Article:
Constituencies and Contemporaneousness in Reason-Giving: Thoughts and Direction After T-Mobile
48 Pages Posted: 7 Apr 2015 Last revised: 1 Mar 2017
Date Written: April 3, 2015
This Article presents a framework for reason-giving requirements in administrative law that includes a demand on agencies that reasons be produced contemporaneously with an agency’s decisions where multiple constituencies (including regulated entities), not just the courts (and judicial review), are served and respected as consumers of the reasons. The Article postulates that the January 2015 U.S. Supreme Court decision in T-Mobile South, LLC v. City of Roswell may prove to be groundbreaking and stir this framework to the forefront of administrative law decision-making. There are some fundamental, yet very understated, lessons in the T-Mobile opinion that prompt further attention and the fuller justification that this Article’s analysis provides.
The predominate focus in reason-giving by courts and scholars has been on when the agency must generate or develop reasons, not necessarily on when they must share them with the public. And courts and scholars have focused significantly on how reasons facilitate judicial review, but not necessarily so much on who else can demand the contemporaneous production of reasons associated with an agency’s decision. This Article’s framework seeks to broaden the focus. It calls for rules that mandate contemporaneous generation and contemporaneous revelation of reasons for immediate review by all interested constituencies at the time of decision.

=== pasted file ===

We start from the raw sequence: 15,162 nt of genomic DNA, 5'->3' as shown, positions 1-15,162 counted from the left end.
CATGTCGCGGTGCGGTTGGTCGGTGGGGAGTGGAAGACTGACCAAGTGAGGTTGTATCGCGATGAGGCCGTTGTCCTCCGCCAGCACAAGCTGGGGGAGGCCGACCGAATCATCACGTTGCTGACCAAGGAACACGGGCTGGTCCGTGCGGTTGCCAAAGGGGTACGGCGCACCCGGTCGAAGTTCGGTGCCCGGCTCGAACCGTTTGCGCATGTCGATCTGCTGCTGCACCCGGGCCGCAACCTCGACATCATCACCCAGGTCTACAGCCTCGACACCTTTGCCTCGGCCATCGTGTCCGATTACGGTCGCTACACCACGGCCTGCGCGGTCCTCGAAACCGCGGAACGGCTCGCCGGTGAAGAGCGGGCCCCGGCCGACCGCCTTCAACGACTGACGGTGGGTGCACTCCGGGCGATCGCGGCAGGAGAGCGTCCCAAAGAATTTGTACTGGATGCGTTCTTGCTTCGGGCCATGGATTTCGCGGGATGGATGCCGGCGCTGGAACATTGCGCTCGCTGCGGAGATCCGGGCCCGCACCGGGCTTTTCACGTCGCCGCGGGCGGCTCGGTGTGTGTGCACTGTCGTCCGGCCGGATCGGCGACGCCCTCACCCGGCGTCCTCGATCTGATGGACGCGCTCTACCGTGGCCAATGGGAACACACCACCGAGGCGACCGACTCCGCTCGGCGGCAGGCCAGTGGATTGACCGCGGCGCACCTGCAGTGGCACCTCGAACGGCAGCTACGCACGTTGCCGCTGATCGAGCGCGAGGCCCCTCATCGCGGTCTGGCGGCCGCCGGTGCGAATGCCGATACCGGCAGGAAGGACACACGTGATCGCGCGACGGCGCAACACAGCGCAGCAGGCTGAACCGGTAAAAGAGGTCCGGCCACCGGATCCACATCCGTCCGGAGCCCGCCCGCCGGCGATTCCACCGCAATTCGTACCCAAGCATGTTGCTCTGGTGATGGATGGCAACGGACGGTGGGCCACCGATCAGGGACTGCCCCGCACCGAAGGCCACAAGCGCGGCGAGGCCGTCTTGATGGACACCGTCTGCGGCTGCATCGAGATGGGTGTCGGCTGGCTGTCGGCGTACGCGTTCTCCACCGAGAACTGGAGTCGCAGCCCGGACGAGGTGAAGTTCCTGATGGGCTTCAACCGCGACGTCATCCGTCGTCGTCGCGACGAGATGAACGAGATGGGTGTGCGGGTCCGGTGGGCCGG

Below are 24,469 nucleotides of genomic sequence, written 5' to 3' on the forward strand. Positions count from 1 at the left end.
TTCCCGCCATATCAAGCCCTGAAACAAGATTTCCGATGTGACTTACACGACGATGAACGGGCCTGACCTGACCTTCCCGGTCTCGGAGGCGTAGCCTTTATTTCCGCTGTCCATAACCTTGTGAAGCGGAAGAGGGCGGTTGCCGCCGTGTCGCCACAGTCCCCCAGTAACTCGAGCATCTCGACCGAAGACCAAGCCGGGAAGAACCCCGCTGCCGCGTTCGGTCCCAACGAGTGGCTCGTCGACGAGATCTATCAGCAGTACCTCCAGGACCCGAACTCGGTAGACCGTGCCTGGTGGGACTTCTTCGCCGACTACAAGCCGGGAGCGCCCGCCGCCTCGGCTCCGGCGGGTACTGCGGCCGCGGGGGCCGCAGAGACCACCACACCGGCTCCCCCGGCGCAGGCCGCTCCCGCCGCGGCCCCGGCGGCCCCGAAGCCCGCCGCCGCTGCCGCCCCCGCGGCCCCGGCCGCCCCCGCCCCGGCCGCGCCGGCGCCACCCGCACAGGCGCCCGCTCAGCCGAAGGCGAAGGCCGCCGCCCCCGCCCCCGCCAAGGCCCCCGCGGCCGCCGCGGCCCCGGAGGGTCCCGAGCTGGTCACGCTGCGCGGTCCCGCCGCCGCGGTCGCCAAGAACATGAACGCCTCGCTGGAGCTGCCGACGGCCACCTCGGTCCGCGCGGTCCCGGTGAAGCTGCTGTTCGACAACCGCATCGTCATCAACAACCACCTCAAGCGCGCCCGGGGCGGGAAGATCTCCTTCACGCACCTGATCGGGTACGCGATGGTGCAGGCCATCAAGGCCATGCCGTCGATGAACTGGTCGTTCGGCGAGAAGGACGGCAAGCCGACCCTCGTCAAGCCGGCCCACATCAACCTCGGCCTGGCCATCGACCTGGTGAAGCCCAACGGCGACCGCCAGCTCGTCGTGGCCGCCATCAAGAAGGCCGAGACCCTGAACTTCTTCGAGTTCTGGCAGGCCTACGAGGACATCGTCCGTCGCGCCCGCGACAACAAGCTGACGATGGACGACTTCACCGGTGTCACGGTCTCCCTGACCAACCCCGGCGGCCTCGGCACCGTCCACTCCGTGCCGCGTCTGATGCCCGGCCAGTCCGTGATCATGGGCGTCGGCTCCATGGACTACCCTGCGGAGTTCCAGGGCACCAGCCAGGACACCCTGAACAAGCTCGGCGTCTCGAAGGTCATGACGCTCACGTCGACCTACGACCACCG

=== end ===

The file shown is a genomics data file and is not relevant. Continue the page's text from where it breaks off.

The two primary conditions on reason-giving recognized in T-Mobile should receive broad implementation across the field of administrative law. Contemporaneous production of reasons with an eye toward cooperatively informing multiple constituencies who require, demand, or simply benefit from being able to access an agency’s reasons works to better serve the administration of our laws and improve the quality of the rules generated.
Keywords: administrative law, reason giving, giving reasons, Chenery, State Farm, post hoc rationalizations, contemporaneous reasons, T-Mobile, Roswell, cell towers, Telecommunications Act, Administrative Procedure Act, judicial review, regulation, land use, property, legal philosophy, jurisprudence
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